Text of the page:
The Senate resolution does not extend the tax hikes for two months, only the budget cuts. The tax changes that you cite take place upon passage….IF it is ever passed.

    Don’t break out the bubbly just yet. The Republican controlled House is sounding like they wont approve it, in which case the tax hikes go into effect today (January 1) and the other benefits you cite for investors don’t happen.

    If they cannot resolve the differences by Friday (as in the day after tomorrow), the old Congress goes away and the new one is sworn in. Which means we start all over again with many new people and possibly new congressional leadership.

    Isn’t democracy fun?


  2. Brandon,

    Thank goodness! As I tell my wife all the time, I love being wrong.

    However, there is a lot to come in the new Congress that will be important to investors . I wouldn’t be surprised if there isn’t a discussion of tax reform that includes major changes to capital gains and the mortgage interest deduction.

    In the spending cutbacks, look for major cuts if not early termination of HAMP and HARP 2.0. FHA may also get whacked even though it’s financing about half of all first-time buyers. Then there is the never-ending saga of what to do about Fannie and Freddie…

    Stay tuned.


    • I think real estate investors and the NAR should do an informational campaign on the mortgage interest deduction. There are so many misconceptions of this deduction. I have heard countless people tell me they are keeping a mortgage around with only a few years left so they save on taxes… Really? they don’t seem to know that they are paying $1,000 a year in interest to the bank in order to save $350 in taxes, that is if they are in the top tax bracket. Why? I would much rather pay the $350 in taxes and keep the $1,000 in my pocket.

      I also see investors concerned on this but what they fail to realize is that the mortgage interest deduction is for personal residences, for investors it is a business expense.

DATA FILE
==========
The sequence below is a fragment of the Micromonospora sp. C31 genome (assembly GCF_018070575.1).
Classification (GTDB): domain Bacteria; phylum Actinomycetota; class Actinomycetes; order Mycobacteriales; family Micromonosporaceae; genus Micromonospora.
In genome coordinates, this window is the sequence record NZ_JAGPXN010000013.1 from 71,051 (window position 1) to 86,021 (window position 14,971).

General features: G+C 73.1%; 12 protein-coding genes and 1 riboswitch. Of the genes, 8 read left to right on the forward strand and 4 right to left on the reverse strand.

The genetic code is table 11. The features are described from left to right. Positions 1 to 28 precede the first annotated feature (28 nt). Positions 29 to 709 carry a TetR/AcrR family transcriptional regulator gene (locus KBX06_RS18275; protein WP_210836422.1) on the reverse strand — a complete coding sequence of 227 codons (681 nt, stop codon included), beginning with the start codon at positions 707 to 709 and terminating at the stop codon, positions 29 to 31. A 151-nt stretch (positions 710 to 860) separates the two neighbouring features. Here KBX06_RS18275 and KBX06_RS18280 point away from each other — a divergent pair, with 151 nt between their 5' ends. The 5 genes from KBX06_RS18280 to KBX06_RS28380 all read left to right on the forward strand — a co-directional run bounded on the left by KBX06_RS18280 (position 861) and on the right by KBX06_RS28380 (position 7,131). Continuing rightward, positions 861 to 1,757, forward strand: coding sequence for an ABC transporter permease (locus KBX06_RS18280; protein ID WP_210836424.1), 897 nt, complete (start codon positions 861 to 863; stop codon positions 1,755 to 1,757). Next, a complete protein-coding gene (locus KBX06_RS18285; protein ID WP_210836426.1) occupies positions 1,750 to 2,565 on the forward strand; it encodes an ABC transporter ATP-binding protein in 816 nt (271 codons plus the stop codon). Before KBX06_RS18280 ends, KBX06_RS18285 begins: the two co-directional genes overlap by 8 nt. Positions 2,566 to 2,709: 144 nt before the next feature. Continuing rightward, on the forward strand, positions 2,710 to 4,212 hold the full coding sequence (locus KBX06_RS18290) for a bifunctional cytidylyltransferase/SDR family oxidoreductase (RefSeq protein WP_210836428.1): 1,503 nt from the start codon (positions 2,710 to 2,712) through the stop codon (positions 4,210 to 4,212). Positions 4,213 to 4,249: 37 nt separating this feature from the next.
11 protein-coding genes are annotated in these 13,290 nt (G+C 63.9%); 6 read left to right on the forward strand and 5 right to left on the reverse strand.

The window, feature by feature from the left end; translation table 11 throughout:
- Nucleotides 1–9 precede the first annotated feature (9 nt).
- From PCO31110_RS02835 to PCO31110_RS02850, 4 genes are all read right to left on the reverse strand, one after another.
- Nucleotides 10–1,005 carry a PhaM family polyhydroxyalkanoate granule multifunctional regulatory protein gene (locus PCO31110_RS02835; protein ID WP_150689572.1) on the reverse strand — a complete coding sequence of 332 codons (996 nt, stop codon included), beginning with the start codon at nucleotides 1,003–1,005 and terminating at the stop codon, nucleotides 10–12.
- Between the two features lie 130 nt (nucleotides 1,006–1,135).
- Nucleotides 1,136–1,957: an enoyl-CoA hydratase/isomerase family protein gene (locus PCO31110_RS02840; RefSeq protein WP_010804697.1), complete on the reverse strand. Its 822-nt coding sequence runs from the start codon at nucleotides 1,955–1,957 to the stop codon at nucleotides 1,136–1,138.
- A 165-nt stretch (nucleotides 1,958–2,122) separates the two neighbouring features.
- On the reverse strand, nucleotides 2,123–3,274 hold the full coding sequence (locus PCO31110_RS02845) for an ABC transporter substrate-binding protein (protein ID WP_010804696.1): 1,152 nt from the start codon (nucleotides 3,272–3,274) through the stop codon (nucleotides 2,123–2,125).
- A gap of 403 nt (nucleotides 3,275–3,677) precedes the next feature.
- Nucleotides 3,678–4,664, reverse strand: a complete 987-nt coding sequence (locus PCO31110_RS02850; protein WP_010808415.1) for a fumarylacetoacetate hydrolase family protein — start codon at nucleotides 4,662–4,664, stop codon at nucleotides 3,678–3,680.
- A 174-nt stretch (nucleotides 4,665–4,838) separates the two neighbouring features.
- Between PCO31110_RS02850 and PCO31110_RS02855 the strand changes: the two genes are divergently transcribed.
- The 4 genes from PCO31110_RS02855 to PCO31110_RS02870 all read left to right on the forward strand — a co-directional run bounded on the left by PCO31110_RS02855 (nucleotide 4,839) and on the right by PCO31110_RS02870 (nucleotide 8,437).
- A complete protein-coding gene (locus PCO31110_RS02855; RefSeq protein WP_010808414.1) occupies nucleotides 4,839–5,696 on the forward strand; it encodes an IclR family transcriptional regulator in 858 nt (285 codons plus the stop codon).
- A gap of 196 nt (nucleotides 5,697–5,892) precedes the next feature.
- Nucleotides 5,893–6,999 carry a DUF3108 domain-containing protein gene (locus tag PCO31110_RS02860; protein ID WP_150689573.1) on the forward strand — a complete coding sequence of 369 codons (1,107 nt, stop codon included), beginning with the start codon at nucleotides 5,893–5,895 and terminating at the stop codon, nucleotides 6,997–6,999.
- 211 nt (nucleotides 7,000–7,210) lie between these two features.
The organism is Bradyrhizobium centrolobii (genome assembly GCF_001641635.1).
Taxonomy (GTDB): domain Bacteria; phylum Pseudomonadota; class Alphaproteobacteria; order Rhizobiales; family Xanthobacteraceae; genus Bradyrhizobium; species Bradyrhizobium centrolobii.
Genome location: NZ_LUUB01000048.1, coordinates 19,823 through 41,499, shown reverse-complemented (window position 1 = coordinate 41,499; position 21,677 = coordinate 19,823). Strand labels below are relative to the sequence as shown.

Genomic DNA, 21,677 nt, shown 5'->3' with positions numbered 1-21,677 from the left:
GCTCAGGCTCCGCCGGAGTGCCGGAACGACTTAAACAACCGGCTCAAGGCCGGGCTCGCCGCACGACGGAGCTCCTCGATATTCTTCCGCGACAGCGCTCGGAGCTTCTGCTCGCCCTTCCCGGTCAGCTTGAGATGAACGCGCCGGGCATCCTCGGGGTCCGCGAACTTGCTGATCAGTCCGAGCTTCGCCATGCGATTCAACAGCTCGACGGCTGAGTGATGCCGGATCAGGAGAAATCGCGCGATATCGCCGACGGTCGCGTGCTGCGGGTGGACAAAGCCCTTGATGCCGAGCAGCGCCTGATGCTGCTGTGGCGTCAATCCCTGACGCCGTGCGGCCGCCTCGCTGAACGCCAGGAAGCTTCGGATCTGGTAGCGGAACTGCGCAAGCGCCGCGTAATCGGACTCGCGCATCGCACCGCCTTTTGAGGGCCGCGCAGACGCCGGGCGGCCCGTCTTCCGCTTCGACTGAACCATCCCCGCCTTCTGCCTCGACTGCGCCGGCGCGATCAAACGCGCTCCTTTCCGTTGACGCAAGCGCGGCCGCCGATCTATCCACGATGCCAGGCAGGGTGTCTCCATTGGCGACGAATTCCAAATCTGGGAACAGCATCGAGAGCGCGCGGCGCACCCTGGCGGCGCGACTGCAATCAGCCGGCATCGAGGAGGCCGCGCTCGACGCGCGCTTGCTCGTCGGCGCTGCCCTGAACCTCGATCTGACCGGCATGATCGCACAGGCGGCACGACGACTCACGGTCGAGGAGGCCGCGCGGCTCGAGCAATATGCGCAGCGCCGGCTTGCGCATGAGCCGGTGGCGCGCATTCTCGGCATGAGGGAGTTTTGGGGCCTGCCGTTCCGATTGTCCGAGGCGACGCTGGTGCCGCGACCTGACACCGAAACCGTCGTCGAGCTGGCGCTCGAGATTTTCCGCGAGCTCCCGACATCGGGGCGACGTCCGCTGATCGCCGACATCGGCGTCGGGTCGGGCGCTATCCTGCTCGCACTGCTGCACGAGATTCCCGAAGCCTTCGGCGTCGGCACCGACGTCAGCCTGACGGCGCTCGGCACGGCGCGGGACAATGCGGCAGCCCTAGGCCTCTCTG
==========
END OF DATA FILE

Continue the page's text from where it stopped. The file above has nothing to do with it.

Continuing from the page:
A good informational campaign could help America make some responsible changes to our tax code to encourage folks to use their money and resources responsibly not have a goal to play with the tax code.

  3. Brandon,
    I am not a doom and gloomer; however, all this supposed positive news, does not address our addictive spending habits and insane debt of 16.5 trillion dollars! We are on a path that we cannot turn back on and the temporary band aid fixes will only put off the major pain that all of us will mostly go through over the next 3-5 years. Moreover, the borrowing and printing of dollars also does not help our economy and will eventually cause inflation and higher interest rates in the next number of years. We owe more money than our GDP and can not sustain the pace of debt that we are taking on. Washington knows this but puts a blind eye on the problem and does not come up with any long term solutions!! JOBS, JOBS, JOBS is also another area that the gov’t avoids. We desperately need to fix our infra- structure eg. roads, bridges and tunnels. Also, high new speed commercial and passenger railways need to be constructed. All these high paying jobs would surely assist our economy in producing the kind of jobs that would allow those individuals to purchase a home, condo or coop! Many in Washington are ignoring the problems and throwing temporary stop gap fixes to our mounting never ending issues. The future will be difficult with so much unfunded debt. I believe we are in for a very rough ride.